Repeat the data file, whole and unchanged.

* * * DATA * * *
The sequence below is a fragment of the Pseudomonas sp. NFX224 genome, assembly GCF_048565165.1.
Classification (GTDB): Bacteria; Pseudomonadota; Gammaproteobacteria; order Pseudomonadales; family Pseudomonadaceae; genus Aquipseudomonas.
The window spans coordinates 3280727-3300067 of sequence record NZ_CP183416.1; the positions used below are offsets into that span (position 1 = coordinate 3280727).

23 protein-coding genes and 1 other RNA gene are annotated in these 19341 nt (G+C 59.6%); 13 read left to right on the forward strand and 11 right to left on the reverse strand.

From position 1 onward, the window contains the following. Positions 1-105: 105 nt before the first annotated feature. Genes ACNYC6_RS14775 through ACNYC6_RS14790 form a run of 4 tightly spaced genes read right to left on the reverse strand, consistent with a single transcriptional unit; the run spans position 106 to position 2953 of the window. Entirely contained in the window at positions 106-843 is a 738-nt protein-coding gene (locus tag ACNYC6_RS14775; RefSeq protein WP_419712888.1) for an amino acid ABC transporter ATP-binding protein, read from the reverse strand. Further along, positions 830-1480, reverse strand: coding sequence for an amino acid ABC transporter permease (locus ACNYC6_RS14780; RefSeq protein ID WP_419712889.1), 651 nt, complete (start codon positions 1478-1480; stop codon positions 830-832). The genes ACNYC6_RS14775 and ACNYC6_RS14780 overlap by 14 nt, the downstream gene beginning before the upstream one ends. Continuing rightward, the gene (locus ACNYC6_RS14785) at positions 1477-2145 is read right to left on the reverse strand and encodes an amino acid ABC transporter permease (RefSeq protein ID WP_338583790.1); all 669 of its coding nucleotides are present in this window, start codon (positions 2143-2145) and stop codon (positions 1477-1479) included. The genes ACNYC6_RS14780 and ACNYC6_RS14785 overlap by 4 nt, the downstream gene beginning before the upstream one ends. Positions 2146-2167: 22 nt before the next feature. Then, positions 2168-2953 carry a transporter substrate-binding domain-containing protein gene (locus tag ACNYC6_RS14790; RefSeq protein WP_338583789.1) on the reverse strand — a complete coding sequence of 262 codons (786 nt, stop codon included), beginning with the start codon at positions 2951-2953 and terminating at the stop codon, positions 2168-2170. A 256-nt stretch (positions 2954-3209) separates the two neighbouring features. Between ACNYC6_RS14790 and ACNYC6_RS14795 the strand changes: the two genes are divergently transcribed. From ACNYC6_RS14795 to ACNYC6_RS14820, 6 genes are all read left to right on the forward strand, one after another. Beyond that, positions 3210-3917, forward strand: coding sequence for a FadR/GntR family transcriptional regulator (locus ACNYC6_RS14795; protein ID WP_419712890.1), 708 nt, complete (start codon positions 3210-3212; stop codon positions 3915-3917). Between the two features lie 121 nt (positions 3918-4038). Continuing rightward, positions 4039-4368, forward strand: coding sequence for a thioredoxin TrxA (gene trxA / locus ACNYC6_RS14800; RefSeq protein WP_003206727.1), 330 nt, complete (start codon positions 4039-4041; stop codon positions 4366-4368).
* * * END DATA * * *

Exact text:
The sequence below is a fragment of the Pseudomonas sp. NFX224 genome, assembly GCF_048565165.1.
Classification (GTDB): Bacteria; Pseudomonadota; Gammaproteobacteria; order Pseudomonadales; family Pseudomonadaceae; genus Aquipseudomonas.
The window spans coordinates 3280727-3300067 of sequence record NZ_CP183416.1; the positions used below are offsets into that span (position 1 = coordinate 3280727).

23 protein-coding genes and 1 other RNA gene are annotated in these 19341 nt (G+C 59.6%); 13 read left to right on the forward strand and 11 right to left on the reverse strand.

From position 1 onward, the window contains the following. Positions 1-105: 105 nt before the first annotated feature. Genes ACNYC6_RS14775 through ACNYC6_RS14790 form a run of 4 tightly spaced genes read right to left on the reverse strand, consistent with a single transcriptional unit; the run spans position 106 to position 2953 of the window. Entirely contained in the window at positions 106-843 is a 738-nt protein-coding gene (locus tag ACNYC6_RS14775; RefSeq protein WP_419712888.1) for an amino acid ABC transporter ATP-binding protein, read from the reverse strand. Further along, positions 830-1480, reverse strand: coding sequence for an amino acid ABC transporter permease (locus ACNYC6_RS14780; RefSeq protein ID WP_419712889.1), 651 nt, complete (start codon positions 1478-1480; stop codon positions 830-832). The genes ACNYC6_RS14775 and ACNYC6_RS14780 overlap by 14 nt, the downstream gene beginning before the upstream one ends. Continuing rightward, the gene (locus ACNYC6_RS14785) at positions 1477-2145 is read right to left on the reverse strand and encodes an amino acid ABC transporter permease (RefSeq protein ID WP_338583790.1); all 669 of its coding nucleotides are present in this window, start codon (positions 2143-2145) and stop codon (positions 1477-1479) included. The genes ACNYC6_RS14780 and ACNYC6_RS14785 overlap by 4 nt, the downstream gene beginning before the upstream one ends. Positions 2146-2167: 22 nt before the next feature. Then, positions 2168-2953 carry a transporter substrate-binding domain-containing protein gene (locus tag ACNYC6_RS14790; RefSeq protein WP_338583789.1) on the reverse strand — a complete coding sequence of 262 codons (786 nt, stop codon included), beginning with the start codon at positions 2951-2953 and terminating at the stop codon, positions 2168-2170. A 256-nt stretch (positions 2954-3209) separates the two neighbouring features. Between ACNYC6_RS14790 and ACNYC6_RS14795 the strand changes: the two genes are divergently transcribed. From ACNYC6_RS14795 to ACNYC6_RS14820, 6 genes are all read left to right on the forward strand, one after another. Beyond that, positions 3210-3917, forward strand: coding sequence for a FadR/GntR family transcriptional regulator (locus ACNYC6_RS14795; protein ID WP_419712890.1), 708 nt, complete (start codon positions 3210-3212; stop codon positions 3915-3917). Between the two features lie 121 nt (positions 3918-4038). Continuing rightward, positions 4039-4368, forward strand: coding sequence for a thioredoxin TrxA (gene trxA / locus ACNYC6_RS14800; RefSeq protein WP_003206727.1), 330 nt, complete (start codon positions 4039-4041; stop codon positions 4366-4368).